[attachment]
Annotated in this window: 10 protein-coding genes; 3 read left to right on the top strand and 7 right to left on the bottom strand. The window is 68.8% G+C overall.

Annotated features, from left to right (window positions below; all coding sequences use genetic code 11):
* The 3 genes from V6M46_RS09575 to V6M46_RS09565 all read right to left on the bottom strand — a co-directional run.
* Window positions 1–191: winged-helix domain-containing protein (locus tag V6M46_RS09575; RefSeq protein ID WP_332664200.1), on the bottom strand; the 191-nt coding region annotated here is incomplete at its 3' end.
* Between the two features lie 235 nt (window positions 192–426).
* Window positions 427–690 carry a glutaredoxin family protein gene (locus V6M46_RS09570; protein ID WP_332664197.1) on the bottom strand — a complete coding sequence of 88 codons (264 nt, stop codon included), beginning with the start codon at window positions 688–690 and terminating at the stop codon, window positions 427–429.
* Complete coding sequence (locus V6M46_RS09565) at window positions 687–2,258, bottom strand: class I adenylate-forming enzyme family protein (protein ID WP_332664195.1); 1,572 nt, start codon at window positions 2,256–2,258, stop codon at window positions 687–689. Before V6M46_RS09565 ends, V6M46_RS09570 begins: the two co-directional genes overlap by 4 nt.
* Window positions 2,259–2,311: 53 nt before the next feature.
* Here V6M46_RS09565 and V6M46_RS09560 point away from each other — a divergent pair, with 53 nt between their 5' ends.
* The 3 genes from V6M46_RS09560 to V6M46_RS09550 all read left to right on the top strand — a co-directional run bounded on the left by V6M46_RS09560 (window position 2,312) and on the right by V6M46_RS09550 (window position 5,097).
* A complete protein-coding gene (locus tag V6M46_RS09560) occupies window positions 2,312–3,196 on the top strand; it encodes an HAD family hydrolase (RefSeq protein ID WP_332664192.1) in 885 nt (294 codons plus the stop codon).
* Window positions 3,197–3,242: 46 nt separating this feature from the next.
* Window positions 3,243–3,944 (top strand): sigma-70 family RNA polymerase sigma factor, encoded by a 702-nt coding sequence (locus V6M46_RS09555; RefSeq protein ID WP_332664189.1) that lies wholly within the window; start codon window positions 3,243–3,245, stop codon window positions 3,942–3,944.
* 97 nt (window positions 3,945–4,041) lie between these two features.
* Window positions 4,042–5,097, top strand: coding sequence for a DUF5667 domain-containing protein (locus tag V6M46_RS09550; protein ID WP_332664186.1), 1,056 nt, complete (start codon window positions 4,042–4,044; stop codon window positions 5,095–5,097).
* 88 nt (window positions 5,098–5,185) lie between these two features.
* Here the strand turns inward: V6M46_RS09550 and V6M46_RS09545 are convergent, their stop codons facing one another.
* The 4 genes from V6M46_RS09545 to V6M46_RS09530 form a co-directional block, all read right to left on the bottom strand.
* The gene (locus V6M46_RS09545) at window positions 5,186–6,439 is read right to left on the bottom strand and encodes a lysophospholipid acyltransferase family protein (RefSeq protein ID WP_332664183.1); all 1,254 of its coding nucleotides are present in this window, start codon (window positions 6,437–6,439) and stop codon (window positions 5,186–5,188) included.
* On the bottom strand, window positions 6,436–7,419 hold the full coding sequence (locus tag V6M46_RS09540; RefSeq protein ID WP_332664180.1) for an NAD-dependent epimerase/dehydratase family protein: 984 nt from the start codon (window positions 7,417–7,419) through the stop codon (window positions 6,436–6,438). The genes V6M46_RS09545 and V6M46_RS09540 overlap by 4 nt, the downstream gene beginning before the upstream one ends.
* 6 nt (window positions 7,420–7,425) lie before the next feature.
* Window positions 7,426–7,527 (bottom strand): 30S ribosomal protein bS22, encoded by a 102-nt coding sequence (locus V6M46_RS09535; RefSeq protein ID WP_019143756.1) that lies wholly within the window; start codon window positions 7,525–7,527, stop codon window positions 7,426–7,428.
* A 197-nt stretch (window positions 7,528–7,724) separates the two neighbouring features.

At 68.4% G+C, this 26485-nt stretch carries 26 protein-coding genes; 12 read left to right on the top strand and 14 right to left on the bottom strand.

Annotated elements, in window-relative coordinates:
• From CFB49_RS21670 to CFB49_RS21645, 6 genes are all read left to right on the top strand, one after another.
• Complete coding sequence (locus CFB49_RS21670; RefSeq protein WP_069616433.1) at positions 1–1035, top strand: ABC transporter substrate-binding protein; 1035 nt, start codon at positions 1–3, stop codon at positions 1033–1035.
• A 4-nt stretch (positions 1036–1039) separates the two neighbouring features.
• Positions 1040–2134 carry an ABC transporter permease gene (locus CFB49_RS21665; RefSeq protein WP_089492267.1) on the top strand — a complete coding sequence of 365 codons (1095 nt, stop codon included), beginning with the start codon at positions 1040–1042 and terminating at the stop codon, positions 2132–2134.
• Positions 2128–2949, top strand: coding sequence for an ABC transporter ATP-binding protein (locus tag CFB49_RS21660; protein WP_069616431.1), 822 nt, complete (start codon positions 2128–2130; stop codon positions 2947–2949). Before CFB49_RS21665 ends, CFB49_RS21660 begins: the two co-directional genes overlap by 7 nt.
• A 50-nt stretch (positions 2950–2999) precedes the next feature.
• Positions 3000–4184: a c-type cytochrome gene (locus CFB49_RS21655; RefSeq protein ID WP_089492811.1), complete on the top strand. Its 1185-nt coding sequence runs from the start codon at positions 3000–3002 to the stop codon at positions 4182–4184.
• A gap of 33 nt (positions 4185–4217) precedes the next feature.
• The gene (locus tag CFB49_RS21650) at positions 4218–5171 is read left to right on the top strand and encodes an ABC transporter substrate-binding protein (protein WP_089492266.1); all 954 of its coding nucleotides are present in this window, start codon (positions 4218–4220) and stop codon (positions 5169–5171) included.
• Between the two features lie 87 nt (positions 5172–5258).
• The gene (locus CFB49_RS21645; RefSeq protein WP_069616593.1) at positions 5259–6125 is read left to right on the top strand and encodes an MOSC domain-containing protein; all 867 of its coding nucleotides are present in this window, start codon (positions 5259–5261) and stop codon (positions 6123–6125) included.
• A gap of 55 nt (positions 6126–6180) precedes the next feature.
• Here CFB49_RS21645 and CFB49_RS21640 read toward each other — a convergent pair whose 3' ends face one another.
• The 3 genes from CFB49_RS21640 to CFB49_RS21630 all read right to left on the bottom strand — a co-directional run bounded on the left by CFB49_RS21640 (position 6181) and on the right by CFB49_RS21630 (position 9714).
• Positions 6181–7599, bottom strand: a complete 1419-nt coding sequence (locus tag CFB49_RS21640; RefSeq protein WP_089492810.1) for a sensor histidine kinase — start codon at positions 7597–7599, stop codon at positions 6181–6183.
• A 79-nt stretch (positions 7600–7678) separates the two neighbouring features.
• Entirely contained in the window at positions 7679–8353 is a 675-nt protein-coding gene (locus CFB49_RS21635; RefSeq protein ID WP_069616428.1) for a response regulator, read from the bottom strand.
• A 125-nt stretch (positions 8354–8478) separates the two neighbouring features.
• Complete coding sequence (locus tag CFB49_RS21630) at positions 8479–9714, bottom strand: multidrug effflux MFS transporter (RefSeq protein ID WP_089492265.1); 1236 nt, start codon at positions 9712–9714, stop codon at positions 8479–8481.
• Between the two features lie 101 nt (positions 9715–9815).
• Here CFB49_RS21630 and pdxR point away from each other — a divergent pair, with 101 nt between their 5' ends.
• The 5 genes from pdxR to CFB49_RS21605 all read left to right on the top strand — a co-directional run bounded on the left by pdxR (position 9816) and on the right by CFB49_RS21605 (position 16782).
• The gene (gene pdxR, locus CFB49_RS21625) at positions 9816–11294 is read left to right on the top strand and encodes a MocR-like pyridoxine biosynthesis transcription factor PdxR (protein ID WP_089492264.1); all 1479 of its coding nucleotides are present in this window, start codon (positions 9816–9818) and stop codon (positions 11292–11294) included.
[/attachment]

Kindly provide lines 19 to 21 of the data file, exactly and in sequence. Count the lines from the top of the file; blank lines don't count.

* The gene (locus V6M46_RS09545) at window positions 5,186–6,439 is read right to left on the bottom strand and encodes a lysophospholipid acyltransferase family protein (RefSeq protein ID WP_332664183.1); all 1,254 of its coding nucleotides are present in this window, start codon (window positions 6,437–6,439) and stop codon (window positions 5,186–5,188) included.
* On the bottom strand, window positions 6,436–7,419 hold the full coding sequence (locus tag V6M46_RS09540; RefSeq protein ID WP_332664180.1) for an NAD-dependent epimerase/dehydratase family protein: 984 nt from the start codon (window positions 7,417–7,419) through the stop codon (window positions 6,436–6,438). The genes V6M46_RS09545 and V6M46_RS09540 overlap by 4 nt, the downstream gene beginning before the upstream one ends.
* 6 nt (window positions 7,420–7,425) lie before the next feature.